Even awareness of the harm to oneself, family and others caused by hoarding has done little to moderate its influence. The number of documented examples of prominent individuals totally driven by hoarding are too numerous to mention, however one better known example who was a contemporary of Adam Smith is a particularly compelling example. As an exemplary educated, worldly, insightful and admittedly highly dysphoric person, Thomas Jefferson stated in his writings that slavery was an abomination that contradicted his belief that all humans which to his mind included slaves are created equal, yet he invested vast proportion of his worth to slave ownership until his death, and did not free them after in his will as some other slave owners did as a reward for their loyalty. He also did not even legally recognize the existence of his own children mothered by his much loved slave mistress and sold them as property presumably to satisfy his desire to maximize the value of his estate and prevent its dilution among numerous heirs.

Hoarding has always been a more powerful motivator in dysphoric humans than social justice. Many acts presumed to be motivated by humanism deserve reconsideration. The notion that social awareness lead to abolition of slavery is inconsistent with the fact that the abolitionist movement only gained traction when advances in technology and industrialization minimized the value of the physical labor in production. Slaves were freed after it had became apparent that uneducated humans kept against their will were unsuitable in a complex industrial setting.

Until the end of serfdom the vast majority of the population were composed of the dominated class which in early civilizations consisted of slaves and later by serfs. They performed intense physical work which at least in the early civilizations produced near wonder endorphin levels therefore their cognition was dulled and their dysphoria was minimal which together made them easily manipulated by the ruling class, and usually both unwilling and incapable of organizing the overthrow the ruling class despite their numbers. They managed to survive subsistence living standards through the social cohesion that comes from higher endorphin levels. Their low cognition accounted for their naive willingness to believe the demonization of enemies as advanced by the ruling class. They often made reliable defenders of the regime with their willing participation in defense and pre-emptive strikes in relation to external threats.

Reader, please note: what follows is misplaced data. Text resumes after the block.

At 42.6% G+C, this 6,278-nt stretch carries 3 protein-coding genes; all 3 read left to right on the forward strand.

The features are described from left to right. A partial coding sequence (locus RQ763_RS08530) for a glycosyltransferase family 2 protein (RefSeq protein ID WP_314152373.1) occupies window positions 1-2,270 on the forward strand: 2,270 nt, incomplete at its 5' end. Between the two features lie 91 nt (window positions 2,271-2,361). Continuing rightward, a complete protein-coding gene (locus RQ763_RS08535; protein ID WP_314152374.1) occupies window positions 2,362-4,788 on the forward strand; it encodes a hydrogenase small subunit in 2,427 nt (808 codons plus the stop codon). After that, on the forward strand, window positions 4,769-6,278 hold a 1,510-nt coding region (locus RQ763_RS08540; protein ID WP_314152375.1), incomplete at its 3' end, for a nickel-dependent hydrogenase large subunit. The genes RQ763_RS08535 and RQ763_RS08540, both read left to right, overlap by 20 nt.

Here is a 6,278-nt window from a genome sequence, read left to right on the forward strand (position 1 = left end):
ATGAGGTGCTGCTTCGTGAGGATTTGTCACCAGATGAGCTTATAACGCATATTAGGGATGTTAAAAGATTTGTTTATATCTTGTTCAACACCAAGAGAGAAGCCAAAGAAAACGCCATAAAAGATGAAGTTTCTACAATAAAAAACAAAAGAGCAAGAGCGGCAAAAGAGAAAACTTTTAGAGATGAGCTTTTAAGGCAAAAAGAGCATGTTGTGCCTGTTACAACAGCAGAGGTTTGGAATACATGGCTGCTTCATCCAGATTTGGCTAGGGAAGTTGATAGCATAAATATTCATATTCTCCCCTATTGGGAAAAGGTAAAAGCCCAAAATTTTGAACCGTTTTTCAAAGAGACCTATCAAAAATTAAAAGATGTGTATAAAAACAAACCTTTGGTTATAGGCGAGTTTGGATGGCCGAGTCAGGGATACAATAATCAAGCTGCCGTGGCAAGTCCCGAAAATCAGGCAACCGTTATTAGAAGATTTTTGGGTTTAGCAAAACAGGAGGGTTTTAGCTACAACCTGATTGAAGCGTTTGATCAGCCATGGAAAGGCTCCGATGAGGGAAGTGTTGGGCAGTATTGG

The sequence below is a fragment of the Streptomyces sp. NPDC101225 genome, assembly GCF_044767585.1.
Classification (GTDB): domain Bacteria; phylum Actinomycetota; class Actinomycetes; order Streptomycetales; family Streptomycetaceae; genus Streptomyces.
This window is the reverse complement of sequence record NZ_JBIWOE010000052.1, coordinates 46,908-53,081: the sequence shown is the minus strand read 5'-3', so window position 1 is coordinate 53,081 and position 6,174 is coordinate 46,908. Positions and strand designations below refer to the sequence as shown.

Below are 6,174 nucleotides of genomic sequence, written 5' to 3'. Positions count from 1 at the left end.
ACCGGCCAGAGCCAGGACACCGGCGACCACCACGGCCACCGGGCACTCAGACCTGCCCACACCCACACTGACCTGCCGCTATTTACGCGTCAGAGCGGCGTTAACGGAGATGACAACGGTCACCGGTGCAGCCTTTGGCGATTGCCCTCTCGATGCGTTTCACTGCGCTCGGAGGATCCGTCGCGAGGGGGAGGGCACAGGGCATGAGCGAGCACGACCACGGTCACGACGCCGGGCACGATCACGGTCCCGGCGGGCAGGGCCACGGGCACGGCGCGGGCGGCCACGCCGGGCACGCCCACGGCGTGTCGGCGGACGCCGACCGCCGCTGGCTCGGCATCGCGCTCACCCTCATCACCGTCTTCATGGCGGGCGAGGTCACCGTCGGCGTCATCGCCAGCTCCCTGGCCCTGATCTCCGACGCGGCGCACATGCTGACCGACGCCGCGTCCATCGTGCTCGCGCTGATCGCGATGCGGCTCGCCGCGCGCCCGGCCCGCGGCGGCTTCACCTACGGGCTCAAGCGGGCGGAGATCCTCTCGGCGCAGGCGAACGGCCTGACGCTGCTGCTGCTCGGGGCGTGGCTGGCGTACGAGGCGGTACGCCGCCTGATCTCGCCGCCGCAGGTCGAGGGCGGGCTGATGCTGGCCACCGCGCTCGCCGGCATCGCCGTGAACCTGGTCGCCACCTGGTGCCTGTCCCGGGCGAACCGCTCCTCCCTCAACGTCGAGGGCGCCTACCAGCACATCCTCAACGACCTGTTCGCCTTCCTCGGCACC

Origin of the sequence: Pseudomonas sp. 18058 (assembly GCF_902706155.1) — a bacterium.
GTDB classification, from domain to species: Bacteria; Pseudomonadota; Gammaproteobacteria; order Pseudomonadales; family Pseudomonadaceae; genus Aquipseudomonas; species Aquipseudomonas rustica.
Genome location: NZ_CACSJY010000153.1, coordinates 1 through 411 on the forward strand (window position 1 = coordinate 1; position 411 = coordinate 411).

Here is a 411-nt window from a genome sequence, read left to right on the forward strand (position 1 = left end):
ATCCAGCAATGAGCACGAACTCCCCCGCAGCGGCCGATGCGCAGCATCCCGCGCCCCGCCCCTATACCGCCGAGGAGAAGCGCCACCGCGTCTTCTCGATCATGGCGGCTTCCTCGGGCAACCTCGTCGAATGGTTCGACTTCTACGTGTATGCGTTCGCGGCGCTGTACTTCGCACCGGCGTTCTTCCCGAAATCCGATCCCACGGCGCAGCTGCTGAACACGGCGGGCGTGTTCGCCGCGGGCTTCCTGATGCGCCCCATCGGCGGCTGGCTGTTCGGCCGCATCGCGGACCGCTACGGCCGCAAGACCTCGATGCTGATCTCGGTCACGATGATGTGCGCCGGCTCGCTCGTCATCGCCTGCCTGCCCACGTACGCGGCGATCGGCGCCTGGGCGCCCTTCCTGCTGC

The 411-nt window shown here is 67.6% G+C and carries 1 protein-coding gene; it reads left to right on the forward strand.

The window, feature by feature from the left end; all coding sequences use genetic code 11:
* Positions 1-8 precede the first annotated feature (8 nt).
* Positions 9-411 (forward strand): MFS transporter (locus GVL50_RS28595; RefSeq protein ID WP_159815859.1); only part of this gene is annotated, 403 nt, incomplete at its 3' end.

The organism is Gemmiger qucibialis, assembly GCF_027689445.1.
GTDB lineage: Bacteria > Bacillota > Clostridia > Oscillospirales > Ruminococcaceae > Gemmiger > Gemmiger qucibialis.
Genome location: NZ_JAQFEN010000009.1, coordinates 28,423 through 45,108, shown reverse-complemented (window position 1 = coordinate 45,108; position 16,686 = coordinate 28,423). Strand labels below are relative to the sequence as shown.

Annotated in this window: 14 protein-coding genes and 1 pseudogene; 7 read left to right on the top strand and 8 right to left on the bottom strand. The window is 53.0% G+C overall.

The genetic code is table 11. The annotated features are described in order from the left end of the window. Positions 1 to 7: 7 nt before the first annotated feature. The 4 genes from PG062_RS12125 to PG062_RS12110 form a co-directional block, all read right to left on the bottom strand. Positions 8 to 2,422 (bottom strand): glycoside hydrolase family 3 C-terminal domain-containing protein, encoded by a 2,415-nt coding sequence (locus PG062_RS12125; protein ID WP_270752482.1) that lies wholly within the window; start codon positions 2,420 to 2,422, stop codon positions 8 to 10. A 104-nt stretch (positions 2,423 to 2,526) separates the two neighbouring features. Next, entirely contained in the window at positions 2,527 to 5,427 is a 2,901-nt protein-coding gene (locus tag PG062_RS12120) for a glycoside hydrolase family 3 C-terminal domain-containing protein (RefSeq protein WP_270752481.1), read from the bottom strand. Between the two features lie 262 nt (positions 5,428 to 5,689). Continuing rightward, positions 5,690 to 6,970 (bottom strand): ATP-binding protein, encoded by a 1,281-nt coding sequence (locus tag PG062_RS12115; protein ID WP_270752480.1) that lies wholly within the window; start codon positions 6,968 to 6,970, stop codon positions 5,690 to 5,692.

This two class structure proved amazingly durable and only started to break down with the European Renaissance when serfdom disappeared due to the bubonic plague which caused a shortage of labor and decline in value of agricultural products. This occurred coincidently with a need for more skilled labor to produce manufactured goods for trading purposes with the rise in mercantilism following the Age of Discovery. What followed was a progressive decline in mobility and rise in dysphoria which has continued to the present day which increased the number of people with dysphoria.

Absolute power of a ruling class could not be sustained as ex-serfs moved to an urban setting to become more dysphoric with improved cognition. They began feeling a need to hoard with rise in their existential and mortality fear. They became increasing difficult to manipulate, and demanded a far greater share of the hoarded resources from the rulers. City states such as those in the Italian peninsula were able to formulate an acceptable deal between the rulers and ex-dominated to avoid a violent revolution. Most of Europe was less fortunate because the ruling classes were deaf to the threat or unwilling to share their hoarded bounty or both. Revolution was in the air which through violence produced a more representative government that created a system whereby all were given the right to become hoarders and openly complain which they called freedom.

The majority of the population of the emerging economically advanced countries were universally dysphoric by the end of the Industrial Age, and with this dysphoria came the impatience with non-violent conflict resolution and desire to find expedient solutions to complex problems as the rulers before them. Populism and demagoguery satisfied this need at the cost of catastrophic spasms of poor social cohesion. This was particularly associated with spikes in the existential fear component of dysphoria caused by economic collapse in the absence of social programs to mitigate distress. Not only did some people suffer true hardships such as hunger and loss of shelter, but many were also dismayed by a sharp decrease in the value of hoarded goods. Examples include the Long Depression (1873-1896) that lead in rise in collective dysphoria and amplified existential fear that is thought to have lead to nationalism, militarism and colonialism of Bismark and eventually the Great War (1914-1918). The Great Depression (1929-1939) similarly raised dysphoria through raised existential fears based on economic decline thus leading to fascism and eventually World War II.